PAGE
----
We wonder aloud what dying will be like.  She is even fascinated by it, when she is not too tired to hold it away from herself to give it a good look.  She thinks she is closer to knowing for sure, and I think she is right.  But, she remains unafraid and in moments, would “welcome it, even.”

I imagine my Fridays without her.  It makes my eyes sting and my throat lumpy.  I imagine eating tacos by myself and wondering why TGIF doesn’t resonate the way it used to.

I imagine writing a story to tell the tale of Darce and Heidi Day, and a desperation to share it with her.

So, I stop imagining and I start writing.  Because there’s still time.

I wrote the first page in the Taco Bell parking lot and read it to her yesterday.  I asked for her input, but she wanted it to be all mine, so I’m finishing it this morning in my favorite spot.  As we tried to remember the name of Paul Harvey at our last vist, I told her I would read her the “rest of the story” next Friday.  

I hope she likes it.


Saturday, July 16, 2022

Unwashed Strawberries

Standing in front of the coffee pot, I just refilled my second cup.  The strawberries are still sitting where they’ve been sitting for the last couple of days.  I bought them to cut up and put on ice cream, but didn’t use them all.  

This morning, it occurred to me that perfectly good food can go to waste, if any effort is required to consume it.  If I had washed the strawberries and put them in a bowl, they would have been eaten.  If I had cut them up with the others, they would have been eaten.  But, these remain locked away in the plastic box they came in, rotting on the counter in plain sight.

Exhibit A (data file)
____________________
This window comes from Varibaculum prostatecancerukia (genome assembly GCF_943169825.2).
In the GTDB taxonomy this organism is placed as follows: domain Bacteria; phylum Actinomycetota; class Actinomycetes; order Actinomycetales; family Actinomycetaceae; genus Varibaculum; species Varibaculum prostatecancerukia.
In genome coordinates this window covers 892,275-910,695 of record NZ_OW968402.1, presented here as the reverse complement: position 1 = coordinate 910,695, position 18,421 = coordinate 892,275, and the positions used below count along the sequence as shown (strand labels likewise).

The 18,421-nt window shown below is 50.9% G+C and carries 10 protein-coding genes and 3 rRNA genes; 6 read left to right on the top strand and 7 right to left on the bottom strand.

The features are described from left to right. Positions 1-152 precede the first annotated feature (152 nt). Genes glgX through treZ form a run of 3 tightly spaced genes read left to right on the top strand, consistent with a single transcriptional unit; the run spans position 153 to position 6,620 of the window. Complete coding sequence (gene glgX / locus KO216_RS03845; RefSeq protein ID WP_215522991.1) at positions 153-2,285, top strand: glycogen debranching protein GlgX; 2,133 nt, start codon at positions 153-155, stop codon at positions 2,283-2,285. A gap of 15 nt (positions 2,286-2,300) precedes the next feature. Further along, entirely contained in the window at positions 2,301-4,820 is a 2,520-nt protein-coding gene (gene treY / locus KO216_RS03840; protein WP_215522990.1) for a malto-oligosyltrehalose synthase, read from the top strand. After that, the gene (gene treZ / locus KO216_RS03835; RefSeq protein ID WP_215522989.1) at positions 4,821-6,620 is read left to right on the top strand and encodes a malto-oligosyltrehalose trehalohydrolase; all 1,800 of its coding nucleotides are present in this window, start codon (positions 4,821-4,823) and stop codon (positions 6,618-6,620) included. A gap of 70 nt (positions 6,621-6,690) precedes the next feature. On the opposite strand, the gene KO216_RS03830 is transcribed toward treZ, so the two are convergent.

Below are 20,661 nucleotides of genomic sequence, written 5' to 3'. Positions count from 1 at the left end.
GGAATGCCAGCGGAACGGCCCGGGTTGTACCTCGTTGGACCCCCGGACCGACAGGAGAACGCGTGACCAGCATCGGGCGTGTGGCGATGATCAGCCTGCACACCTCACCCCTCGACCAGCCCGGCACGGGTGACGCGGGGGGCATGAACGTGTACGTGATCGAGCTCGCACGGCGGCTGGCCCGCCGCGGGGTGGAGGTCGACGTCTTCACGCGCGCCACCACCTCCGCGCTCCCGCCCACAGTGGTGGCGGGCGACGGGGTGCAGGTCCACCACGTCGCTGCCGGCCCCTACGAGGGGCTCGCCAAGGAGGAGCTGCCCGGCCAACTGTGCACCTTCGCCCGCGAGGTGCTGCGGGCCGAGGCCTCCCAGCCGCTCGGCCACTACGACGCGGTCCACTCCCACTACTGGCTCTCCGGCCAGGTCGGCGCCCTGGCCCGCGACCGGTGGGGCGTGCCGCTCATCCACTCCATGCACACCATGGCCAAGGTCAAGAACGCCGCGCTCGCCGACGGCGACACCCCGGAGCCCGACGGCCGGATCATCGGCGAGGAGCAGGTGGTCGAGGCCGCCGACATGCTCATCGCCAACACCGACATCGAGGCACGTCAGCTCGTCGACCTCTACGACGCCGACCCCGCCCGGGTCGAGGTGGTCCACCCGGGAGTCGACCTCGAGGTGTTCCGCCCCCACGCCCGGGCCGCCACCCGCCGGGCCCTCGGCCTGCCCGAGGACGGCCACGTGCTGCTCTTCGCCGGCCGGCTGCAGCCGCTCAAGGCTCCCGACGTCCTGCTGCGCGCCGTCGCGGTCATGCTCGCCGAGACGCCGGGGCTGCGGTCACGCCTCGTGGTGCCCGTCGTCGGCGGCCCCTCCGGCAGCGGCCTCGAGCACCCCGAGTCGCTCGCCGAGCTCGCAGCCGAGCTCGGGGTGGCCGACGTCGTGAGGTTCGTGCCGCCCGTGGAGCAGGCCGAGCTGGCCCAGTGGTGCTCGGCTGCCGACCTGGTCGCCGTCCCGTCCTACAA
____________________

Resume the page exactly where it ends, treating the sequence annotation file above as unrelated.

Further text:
This, in a home where boys scavenge the pantry, counter, and refrigerator day and night.

Seems like a metaphor for all of the things that could be enjoyed, if we weren’t so afraid of work or tiny inconveniences.  It reminds me of the old children’s story, where the housekeeper’s bonus was hiding under the rug.  If she did her job thoroughly - and swept under the rug - she found the treasure that was hers.

While planning nothing in the order of cleaning or hard work on this Saturday morning, and prioritizing relaxation almost always, I am just wondering how many little joys we miss when we heed the lazy voice in our head.  The one that urges us not to bother with the strawberries and to sit back down.

Sunday, June 19, 2022

Lego Dads